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Grant Details

Grant Number: 1R01CA254628-01 Interpret this number
Primary Investigator: Charlton, Mary
Organization: University Of Iowa
Project Title: Effectiveness and Implementation of a Health System Intervention to Improve Quality of Cancer Care for Rural, Underserved Patients
Fiscal Year: 2021


Abstract

PROJECT SUMMARY There is growing evidence that limited access to high-quality cancer treatment is one of the main drivers of higher cancer mortality rates among rural cancer patients. Our analyses of Iowa Cancer Registry data indicate that 40% of rural patients with breast and colorectal cancers receive most or all definitive treatment in rural hospitals that do not collect or monitor data on their quality of cancer care, and are not accredited by the American College of Surgeons Commission on Cancer (CoC). Our data also shows these patients are less likely to receive guideline-concordant care. Given patients' needs and preferences to receive cancer care locally, a promising strategy to improve quality of cancer care and outcomes in rural populations is to intervene directly with the community hospitals in these areas. New evidence has demonstrated effectiveness of this approach: the Markey Cancer Center Affiliate Network (MCCAN) was formed by the University of Kentucky (UK) Markey Cancer Center to improve quality of cancer care in their own rural, low-resourced state, one that leads the nation in cancer incidence and mortality. Over the last decade MCCAN has facilitated the sharing and diffusion of resources and best practices throughout their network. As a result, affiliates markedly improved performance on established, cancer care quality measures and expanded their services (e.g., psychosocial and survivorship support). They were also almost 3 times more likely to obtain CoC accreditation than their matched controls. However, the MCCAN model has not been rigorously defined, evaluated or tested in any other setting. We propose to adapt this successful health system-level intervention for Iowa, establishing the Iowa Cancer Affiliate Network (I-CAN). Although there are similarities between Iowa and Kentucky's populations that suggest the MCCAN model may be a good fit, there are also significant differences in healthcare infrastructure and resources that require careful adaptation of the intervention prior to its implementation in order to retain its effectiveness. We will use novel, rigorously developed, theory-based implementation science methods to identify MCCAN's core functions (i.e., what makes it effective), study the implementation process and evaluate how I-CAN performs in a new context. We have identified 4 rural, Iowa hospitals to participate in this intervention trial and developed expert support teams to assist key stakeholder groups within each hospital. Through interviews and qualitative analyses, we will assess determinants and outcomes of the implementation process, and perceived value of the CoC accreditation standards and the intervention itself as a way to improve the quality of cancer care for their patients. We will compare compliance with treatment-related quality measures and the proportion of CoC standards of cancer care implemented in target and control hospitals, pre- and post-intervention using a difference-in-difference estimator. This work could lead to dissemination of similar models across rural settings thereby improving quality of care, reducing rural disparities in cancer outcomes and giving rural hospitals an avenue to demonstrate their quality of care.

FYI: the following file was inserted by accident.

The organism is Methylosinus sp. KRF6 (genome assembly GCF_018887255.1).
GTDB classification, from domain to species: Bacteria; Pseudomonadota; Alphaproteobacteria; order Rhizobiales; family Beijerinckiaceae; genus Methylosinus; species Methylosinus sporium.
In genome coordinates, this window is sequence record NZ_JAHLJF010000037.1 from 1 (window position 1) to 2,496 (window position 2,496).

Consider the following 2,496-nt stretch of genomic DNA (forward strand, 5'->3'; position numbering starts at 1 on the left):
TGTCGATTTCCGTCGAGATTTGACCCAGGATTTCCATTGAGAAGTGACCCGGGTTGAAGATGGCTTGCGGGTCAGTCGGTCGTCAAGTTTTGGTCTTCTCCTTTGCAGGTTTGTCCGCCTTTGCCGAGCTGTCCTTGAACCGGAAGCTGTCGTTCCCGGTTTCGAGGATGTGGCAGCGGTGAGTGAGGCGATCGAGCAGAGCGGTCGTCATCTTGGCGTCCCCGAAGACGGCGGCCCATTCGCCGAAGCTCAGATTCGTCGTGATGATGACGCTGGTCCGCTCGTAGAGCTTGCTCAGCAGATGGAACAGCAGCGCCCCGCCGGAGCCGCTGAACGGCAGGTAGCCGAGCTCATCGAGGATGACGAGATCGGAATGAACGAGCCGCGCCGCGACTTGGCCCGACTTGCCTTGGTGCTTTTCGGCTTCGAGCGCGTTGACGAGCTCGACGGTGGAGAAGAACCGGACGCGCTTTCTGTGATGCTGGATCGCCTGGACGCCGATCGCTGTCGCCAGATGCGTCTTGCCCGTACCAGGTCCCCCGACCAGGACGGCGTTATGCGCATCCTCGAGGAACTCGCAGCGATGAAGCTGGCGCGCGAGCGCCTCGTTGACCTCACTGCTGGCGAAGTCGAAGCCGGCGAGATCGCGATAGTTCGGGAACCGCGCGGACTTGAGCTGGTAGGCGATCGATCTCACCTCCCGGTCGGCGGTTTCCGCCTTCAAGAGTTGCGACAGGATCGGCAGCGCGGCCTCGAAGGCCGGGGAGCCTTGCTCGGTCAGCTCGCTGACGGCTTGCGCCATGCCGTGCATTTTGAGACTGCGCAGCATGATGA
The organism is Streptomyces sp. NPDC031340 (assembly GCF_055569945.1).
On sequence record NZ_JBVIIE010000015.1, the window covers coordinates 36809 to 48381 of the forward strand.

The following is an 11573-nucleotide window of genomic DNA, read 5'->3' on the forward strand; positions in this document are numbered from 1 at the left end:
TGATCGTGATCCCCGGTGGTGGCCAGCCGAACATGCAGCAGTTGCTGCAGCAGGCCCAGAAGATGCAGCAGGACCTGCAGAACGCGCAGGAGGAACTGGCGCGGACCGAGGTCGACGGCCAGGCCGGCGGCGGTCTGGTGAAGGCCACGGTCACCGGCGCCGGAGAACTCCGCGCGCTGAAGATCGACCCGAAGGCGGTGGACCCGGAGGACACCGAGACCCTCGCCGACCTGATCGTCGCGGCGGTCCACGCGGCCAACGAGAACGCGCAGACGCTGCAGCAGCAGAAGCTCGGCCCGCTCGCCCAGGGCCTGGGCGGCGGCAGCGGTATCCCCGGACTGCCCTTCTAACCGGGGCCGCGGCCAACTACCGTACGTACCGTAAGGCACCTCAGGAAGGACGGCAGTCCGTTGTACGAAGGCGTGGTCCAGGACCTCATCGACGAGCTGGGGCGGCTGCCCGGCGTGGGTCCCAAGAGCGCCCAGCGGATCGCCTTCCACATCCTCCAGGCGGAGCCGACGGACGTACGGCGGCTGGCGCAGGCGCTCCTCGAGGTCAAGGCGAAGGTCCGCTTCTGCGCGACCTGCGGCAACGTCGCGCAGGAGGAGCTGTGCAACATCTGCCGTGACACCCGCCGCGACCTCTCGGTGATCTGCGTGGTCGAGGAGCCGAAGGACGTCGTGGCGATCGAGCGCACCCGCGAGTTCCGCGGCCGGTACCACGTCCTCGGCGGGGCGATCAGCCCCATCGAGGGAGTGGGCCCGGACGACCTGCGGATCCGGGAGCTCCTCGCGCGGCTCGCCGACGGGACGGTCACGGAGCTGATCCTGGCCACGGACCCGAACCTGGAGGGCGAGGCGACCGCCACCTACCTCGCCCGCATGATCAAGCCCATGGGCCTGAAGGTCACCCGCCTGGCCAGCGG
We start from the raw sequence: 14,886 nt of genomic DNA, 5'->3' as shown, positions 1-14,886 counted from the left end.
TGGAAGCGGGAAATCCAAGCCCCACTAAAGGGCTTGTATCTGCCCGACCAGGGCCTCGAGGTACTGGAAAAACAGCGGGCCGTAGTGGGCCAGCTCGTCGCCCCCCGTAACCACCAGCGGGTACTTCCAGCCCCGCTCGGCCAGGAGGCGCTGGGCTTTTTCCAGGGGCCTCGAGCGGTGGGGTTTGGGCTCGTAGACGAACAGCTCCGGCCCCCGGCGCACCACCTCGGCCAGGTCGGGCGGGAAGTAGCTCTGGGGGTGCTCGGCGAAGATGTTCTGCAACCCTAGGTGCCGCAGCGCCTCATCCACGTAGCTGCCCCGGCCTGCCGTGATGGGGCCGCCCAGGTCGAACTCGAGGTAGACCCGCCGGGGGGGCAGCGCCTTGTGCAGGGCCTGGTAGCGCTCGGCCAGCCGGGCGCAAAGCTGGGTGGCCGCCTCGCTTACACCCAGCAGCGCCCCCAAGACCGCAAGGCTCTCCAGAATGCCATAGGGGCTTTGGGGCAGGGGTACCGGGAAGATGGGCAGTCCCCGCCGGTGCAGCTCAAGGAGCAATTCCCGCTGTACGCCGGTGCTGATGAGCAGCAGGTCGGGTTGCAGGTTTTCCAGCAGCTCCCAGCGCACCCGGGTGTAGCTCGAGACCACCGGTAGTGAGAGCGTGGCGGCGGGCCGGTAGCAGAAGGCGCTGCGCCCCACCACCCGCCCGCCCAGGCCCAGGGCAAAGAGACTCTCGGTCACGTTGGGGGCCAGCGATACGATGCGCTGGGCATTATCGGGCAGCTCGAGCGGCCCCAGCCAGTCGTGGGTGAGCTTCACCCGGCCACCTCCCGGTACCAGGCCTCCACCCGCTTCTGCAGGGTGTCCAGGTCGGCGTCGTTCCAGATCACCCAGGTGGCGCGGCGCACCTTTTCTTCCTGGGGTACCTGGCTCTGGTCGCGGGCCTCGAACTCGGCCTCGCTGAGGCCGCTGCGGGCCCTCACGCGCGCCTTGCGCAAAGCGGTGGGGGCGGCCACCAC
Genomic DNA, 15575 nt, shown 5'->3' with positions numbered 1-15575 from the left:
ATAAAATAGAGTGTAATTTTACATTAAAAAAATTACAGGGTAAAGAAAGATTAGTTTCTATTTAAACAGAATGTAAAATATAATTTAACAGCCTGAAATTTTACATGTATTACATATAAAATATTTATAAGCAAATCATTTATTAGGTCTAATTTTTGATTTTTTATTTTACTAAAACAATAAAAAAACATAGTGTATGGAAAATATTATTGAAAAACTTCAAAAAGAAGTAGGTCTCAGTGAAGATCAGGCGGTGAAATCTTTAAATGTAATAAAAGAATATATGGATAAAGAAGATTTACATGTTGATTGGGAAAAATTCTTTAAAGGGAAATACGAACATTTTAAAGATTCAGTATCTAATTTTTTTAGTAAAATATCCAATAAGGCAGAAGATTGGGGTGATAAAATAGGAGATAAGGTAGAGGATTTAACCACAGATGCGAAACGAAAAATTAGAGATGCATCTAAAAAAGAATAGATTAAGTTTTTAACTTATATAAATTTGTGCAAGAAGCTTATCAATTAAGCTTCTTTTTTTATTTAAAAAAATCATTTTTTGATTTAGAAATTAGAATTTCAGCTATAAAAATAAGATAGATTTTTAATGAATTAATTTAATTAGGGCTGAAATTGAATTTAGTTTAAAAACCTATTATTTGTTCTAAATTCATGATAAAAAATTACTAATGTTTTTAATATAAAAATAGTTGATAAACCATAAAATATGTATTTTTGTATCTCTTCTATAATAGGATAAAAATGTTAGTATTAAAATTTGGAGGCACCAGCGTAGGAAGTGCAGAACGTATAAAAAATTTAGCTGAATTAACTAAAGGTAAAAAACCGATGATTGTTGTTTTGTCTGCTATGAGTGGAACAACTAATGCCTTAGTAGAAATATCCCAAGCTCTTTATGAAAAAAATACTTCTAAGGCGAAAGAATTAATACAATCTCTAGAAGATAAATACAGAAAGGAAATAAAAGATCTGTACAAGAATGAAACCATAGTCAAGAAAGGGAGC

Publications


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